Afghanistan is creeping back into the news.
Last month, it was the target of the obscenely named “mother of all bombs,” the largest non-nuclear bomb yet used by the U.S., which managed to kill 30 or 40 ISIS fighters.
The press and pundits on both sides of the aisle were pretty impressed with the size of the bomb, and our new president got some shock-and-awe cred.
More recently, a new U.S. Inspector General’s office report paints a bleak picture of security and corruption in the country.
The response from Defense Secretary James Mattis sounds depressingly like every other government response to this intractable entanglement, promising a “fresh, frank look at the reconstruction program” and a new counter-narcotics strategy.
His remarks, along with Trump administration rumblings about increasing troop strength to train the Afghan army up to a level of self-sufficiency, point to a real chance that we will once again escalate our military engagement in Afghanistan and make another round of the same mistakes once again.
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What better time than now to read Douglas Wissing’s new book, Hopeless but Optimistic: Journeying through America’s Endless War in Afghanistan?
Wissing knows Afghanistan well, having spent months there on multiple trips since the U.S. began its military adventures in 2001. His earlier book, Funding the Enemy, tells how the Taliban was able to make use of poorly managed USAID programs to amass money and power, as well as taking advantage of the U.S. military’s short attention span in Afghanistan and Bush/Cheney’s pivot to Iraq to inherit U.S. arms and materiel.
In this new book, Wissing goes back to see if U.S. interventionists have learned any lessons.
Sadly, they have not.
On page after page, as Wissing travels around the country, we are told how U.S. operatives continue to repeat the same mistakes, over and over, leaving a trail of unfinished or sabotaged projects that have no value to the people of Afghanistan.
These projects have, however, done wonders for the enrichment of the warlords, the Taliban and, above all, the “beltway bandits,” as he calls them — the various for-profit reconstruction/development companies that still bilk U.S. taxpayers out of billions of dollars today on poorly planned, uninformed, and useless projects designed to “win the hearts and minds” of the people, a strategy called “WHAM.”
However, the only winners are a few well-positioned Afghan leaders and U.S. businesspersons, while the losers are everyone else in Afghanistan, and the U.S. taxpayer.
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Wissing points out that after 16 years and more than $1 trillion, the U.S. supported central government is weak, corrupt, and feckless as ever, while the Taliban once again are regaining territory, influence, and power.
He points out the sad irony that the Taliban, ruthless and backward as they may be, nonetheless are more efficient, more honest, and more true to their word to the Afghan people than any of the central governments that have been successively propped up by U.S. money and might.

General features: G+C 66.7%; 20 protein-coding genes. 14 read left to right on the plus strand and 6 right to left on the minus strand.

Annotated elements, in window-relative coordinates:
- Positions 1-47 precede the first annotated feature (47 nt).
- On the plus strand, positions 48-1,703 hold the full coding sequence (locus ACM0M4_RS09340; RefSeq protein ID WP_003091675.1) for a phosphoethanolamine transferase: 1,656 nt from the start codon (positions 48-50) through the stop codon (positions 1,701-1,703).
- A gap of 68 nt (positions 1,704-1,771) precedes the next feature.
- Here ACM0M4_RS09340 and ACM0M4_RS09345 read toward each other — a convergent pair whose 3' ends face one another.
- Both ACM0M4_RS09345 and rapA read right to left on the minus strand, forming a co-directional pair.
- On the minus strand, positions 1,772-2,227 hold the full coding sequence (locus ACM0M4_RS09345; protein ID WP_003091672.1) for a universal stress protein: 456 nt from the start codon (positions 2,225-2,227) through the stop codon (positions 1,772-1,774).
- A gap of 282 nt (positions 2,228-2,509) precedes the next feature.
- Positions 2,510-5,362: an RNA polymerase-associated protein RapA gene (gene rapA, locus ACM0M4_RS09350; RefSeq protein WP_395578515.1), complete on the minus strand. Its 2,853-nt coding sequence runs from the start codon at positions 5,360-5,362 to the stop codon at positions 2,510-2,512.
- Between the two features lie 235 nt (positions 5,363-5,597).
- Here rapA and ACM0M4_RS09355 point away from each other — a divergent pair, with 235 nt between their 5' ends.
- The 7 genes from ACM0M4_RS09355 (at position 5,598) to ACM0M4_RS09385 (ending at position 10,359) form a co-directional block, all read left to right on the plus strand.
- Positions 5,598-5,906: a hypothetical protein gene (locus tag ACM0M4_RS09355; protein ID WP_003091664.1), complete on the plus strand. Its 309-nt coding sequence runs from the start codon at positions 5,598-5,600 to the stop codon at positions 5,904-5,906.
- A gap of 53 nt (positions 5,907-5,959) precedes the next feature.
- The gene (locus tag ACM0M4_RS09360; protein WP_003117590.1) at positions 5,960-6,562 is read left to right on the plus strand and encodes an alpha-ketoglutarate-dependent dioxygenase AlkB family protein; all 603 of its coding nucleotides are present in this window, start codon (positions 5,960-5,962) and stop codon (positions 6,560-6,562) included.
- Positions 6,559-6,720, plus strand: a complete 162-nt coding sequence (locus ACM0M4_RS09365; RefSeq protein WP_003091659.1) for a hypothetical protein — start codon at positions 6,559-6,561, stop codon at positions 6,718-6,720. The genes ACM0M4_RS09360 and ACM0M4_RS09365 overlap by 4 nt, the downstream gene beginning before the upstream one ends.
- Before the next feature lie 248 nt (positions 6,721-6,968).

Wissing’s stories — of water projects that destroy the water table, agricultural initiatives that were doomed to fail from the beginning, outpost defenses that defend nothing but only make troops vulnerable to attack — are told not by an omniscient narrator but in interviews with soldiers and aid workers on the ground, sources who have no personal stake in retelling the big lie that government spokespeople are so desperate to maintain.
The people he interviewed tell their own stories of the situation as it swirls around them, with all the ambiguities, questions, and frustration that being in an untenable position with an unworkable job requirement would engender.
Wissing embeds with the troops at times. At others, he is on his own, widening his outlook and learning multiple sides of different events and attitudes.
When he hears directly from soldiers and Afghans about their plight, we begin to get a real sense of the futility and stupidity of American foreign policy, along with the self-delusion that is necessary for plodding ever onward on the same wrong-headed course.
He’s not encouraging in his assessment:
“I know now the American elites didn’t want to learn any real lessons, despite their failures to accomplish their stated military, diplomatic, and aid missions. The self-dealing American officials and corporate executives are acting like that is all OK. Let’s take the show on the road to the next profitable hot spot. Let’s keep on keeping on.”
While our president, Donald Trump, may have crowed about draining the swamp, his current crew of geniuses who are crafting military and WHAM policies in Afghanistan and elsewhere are the same old mud-and-slime-dripping swamp dwellers that have been feeding off of the Washington, D.C. corporate-welfare-and-military-industrial-government trough for a long time.
Seeing that not even a shovel has been employed to start the drainage, these people are safely ensconced to continue to drain our treasury, while making our troops less safe abroad and leaving us more vulnerable to terrorist attack at home and elsewhere, all for the sake of profit and the illusion of power.
Trump’s doctrine, as far as it goes, seems to be: Don’t do your homework to understand why things are the way they are. Assume U.S. superiority. Lie about the results. And, of course, keep on keeping on — just call it a win.
This administration and Congress won’t be interested in reading Wissing’s book, but we should be.
Read it and weep. Then, speak out and stop it from happening all over again.
Trump and his allies are feeding us a steady diet of lies and misinformation about many issues. We cannot allow them to use fancy talk to foist further war in Afghanistan upon us.